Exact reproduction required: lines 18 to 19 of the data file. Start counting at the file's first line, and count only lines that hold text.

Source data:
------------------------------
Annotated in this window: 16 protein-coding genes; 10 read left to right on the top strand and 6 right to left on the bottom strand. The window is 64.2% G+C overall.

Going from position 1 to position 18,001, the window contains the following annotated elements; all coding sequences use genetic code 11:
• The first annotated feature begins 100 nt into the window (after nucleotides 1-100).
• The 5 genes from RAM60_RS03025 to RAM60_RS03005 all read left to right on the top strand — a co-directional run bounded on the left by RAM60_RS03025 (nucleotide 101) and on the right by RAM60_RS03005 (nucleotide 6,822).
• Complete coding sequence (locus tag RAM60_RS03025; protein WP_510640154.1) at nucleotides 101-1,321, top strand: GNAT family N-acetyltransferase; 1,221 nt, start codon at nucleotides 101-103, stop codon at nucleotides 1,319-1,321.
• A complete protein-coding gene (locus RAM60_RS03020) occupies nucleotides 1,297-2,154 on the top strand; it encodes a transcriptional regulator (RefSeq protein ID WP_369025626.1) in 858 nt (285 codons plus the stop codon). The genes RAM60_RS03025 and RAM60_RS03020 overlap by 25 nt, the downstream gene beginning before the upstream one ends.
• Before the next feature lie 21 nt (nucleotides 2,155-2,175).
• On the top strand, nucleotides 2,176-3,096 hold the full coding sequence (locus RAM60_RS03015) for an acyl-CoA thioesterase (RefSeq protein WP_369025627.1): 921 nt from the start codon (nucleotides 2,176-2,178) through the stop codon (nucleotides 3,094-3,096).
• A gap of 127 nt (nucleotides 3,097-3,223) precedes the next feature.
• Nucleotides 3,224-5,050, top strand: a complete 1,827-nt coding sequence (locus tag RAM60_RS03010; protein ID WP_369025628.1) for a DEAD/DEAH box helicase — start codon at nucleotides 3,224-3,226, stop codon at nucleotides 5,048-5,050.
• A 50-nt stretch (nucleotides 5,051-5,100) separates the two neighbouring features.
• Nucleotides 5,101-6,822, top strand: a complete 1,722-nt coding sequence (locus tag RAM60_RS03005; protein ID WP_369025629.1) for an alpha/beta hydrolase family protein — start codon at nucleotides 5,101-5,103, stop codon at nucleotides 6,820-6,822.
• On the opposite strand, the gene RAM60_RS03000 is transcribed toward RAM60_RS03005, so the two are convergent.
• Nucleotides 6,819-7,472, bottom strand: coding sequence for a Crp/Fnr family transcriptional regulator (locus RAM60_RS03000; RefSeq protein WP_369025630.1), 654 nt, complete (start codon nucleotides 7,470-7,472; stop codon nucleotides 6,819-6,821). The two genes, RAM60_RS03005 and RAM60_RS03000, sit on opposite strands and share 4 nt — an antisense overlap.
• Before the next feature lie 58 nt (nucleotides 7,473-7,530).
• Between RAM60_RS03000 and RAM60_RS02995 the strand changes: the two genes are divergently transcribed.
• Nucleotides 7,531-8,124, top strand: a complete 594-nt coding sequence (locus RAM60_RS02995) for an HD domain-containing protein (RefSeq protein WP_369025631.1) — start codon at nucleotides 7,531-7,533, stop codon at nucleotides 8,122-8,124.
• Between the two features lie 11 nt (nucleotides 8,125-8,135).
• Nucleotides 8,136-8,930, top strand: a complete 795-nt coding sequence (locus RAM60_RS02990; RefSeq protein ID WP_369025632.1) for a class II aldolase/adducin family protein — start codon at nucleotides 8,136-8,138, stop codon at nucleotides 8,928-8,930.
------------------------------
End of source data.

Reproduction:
• Between the two features lie 11 nt (nucleotides 8,125-8,135).
• Nucleotides 8,136-8,930, top strand: a complete 795-nt coding sequence (locus RAM60_RS02990; RefSeq protein ID WP_369025632.1) for a class II aldolase/adducin family protein — start codon at nucleotides 8,136-8,138, stop codon at nucleotides 8,928-8,930.